2 July 2018

3D-Printed (Baby) Drum Pedal

I really enjoy making things with my 3D printer, and normally my projects involve electronics too.
This was a bit different, but it's a good example of something you can design/print over a weekend.

My little nephew loves playing his toy drums, but the set that he used to have, was missing the bass pedal.
It wasn't worth buying a replacement since he'd outgrow this drum kit soon, instead I'd try to make him one...

I searched all the usual places for models that might be suitable, but didn't come up with much.

But I did find this model by Sean Geaney, and based the mechanics of my baby pedal on his design.

I do most of my modelling in Fusion 360 and this time, tried out a feature I'd never used before... Joints.
I set up my components so I could check for collisions between parts before printing everything out.

... looks ok
The pedal works by linking the footboard with an axle that swings a drumstick around when you step on it. Elastic bands tension the axle so when you lift your foot off the pedal, it rotates back into it's original position.

Printing and Assembly

I wanted the colour scheme to match the red and black of his drums. I designed the bottom section to be printed in one piece, but made it so that by changing the filament at a certain position I could get a two-tone effect.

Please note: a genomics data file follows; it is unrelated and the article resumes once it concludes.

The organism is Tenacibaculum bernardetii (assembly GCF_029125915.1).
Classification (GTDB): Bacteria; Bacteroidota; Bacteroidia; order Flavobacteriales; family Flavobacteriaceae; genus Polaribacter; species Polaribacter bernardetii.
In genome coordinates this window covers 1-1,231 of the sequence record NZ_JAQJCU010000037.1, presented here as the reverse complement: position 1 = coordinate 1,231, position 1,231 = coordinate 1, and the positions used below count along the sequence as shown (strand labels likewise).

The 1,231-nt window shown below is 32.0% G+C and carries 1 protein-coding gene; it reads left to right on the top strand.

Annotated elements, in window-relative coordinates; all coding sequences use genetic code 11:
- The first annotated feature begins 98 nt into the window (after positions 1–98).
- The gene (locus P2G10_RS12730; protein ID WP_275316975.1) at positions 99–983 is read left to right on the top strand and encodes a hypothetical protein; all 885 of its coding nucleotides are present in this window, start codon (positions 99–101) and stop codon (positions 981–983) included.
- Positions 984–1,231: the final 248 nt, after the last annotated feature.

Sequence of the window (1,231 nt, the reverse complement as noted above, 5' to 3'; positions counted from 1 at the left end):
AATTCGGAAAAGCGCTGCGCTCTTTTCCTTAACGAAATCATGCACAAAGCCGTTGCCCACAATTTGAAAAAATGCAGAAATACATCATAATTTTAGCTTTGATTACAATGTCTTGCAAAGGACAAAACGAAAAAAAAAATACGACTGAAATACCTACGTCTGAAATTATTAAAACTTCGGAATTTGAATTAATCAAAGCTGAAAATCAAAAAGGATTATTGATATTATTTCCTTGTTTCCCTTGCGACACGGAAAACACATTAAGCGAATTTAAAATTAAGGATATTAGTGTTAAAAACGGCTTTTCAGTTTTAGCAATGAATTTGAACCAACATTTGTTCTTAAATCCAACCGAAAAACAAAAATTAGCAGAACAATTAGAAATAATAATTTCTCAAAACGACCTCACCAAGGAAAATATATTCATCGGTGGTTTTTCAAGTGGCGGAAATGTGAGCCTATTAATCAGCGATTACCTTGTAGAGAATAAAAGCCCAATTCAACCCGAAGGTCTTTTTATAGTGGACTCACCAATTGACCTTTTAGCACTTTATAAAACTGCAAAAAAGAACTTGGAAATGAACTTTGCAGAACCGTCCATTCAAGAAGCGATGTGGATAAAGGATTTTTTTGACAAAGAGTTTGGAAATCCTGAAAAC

The pins and axles are in yellow for contrast, and the drum beater had a red/black filament change too.

To strengthen the axle and drumstick, I made a hollow for a 2mm steel rod. The hole was a bit too tight though, so I used a 1.5mm rod for the axle and had to persuade the 2mm rod into the drumstick with a hammer :)

The stick holder and elastic band anchor are adjustable. I installed heat-set threaded inserts so an M3 screw can be used to adjust the angle of the drumstick and the elastic hook in order to set the proper pedal height.

I used a pair of 15mm o-rings for the elastic band. I already had these in my parts bin and they were an ideal size/tension. Pretty much any elastic band would work fine though, it doesn't need much force to reset.

To finish it off, I stuck some black felt on the drum beater and some velcro to the base to stop it sliding around.


I was pretty happy with how it turned out, especially the colours, and my nephew seemed to like it.
On reflection, the axle arrangement could be simplified. I used a hexagonal section to mount the pedal linkage, this meant the axle had to be made in two pieces.

I did this because I thought that link needed to be robust, and it is. My little nephew could jump up and down on the pedal and it'd hold firm.

But I could've probably just used a screw to secure the linkage like I did with the drum stick holder. Then I could have a round axle that would slide all the way through for simplicity.

Nevertheless this was a neat little project, it helped me learn some new Fusion 360 features and I ended up with a cool gift for my nephew... Here he is playing with his new, bigger kit :)

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